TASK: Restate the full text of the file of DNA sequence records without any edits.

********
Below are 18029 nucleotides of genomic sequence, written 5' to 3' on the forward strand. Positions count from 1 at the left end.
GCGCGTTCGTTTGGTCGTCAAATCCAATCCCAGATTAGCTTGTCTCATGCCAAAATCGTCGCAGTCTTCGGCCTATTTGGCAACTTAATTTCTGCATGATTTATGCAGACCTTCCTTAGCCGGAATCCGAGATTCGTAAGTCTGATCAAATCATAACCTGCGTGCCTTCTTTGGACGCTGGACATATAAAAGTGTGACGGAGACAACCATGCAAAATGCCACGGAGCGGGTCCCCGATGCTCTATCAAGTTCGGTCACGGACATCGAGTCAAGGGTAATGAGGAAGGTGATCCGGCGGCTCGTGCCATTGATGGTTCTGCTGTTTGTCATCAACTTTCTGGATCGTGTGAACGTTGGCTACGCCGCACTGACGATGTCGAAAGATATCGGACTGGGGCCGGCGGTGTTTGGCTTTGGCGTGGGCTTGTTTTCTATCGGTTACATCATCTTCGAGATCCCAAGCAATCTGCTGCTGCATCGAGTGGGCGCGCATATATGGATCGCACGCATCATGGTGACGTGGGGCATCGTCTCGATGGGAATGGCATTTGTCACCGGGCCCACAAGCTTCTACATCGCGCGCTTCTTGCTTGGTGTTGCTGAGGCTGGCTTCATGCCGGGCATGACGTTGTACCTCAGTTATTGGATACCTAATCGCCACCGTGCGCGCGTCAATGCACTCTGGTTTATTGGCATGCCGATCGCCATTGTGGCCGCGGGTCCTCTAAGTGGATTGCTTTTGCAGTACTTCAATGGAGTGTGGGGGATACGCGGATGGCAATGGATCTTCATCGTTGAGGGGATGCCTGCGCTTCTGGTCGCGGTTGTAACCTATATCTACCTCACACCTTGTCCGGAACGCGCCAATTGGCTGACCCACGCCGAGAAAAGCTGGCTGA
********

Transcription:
Below are 18029 nucleotides of genomic sequence, written 5' to 3' on the forward strand. Positions count from 1 at the left end.
GCGCGTTCGTTTGGTCGTCAAATCCAATCCCAGATTAGCTTGTCTCATGCCAAAATCGTCGCAGTCTTCGGCCTATTTGGCAACTTAATTTCTGCATGATTTATGCAGACCTTCCTTAGCCGGAATCCGAGATTCGTAAGTCTGATCAAATCATAACCTGCGTGCCTTCTTTGGACGCTGGACATATAAAAGTGTGACGGAGACAACCATGCAAAATGCCACGGAGCGGGTCCCCGATGCTCTATCAAGTTCGGTCACGGACATCGAGTCAAGGGTAATGAGGAAGGTGATCCGGCGGCTCGTGCCATTGATGGTTCTGCTGTTTGTCATCAACTTTCTGGATCGTGTGAACGTTGGCTACGCCGCACTGACGATGTCGAAAGATATCGGACTGGGGCCGGCGGTGTTTGGCTTTGGCGTGGGCTTGTTTTCTATCGGTTACATCATCTTCGAGATCCCAAGCAATCTGCTGCTGCATCGAGTGGGCGCGCATATATGGATCGCACGCATCATGGTGACGTGGGGCATCGTCTCGATGGGAATGGCATTTGTCACCGGGCCCACAAGCTTCTACATCGCGCGCTTCTTGCTTGGTGTTGCTGAGGCTGGCTTCATGCCGGGCATGACGTTGTACCTCAGTTATTGGATACCTAATCGCCACCGTGCGCGCGTCAATGCACTCTGGTTTATTGGCATGCCGATCGCCATTGTGGCCGCGGGTCCTCTAAGTGGATTGCTTTTGCAGTACTTCAATGGAGTGTGGGGGATACGCGGATGGCAATGGATCTTCATCGTTGAGGGGATGCCTGCGCTTCTGGTCGCGGTTGTAACCTATATCTACCTCACACCTTGTCCGGAACGCGCCAATTGGCTGACCCACGCCGAGAAAAGCTGGCTGA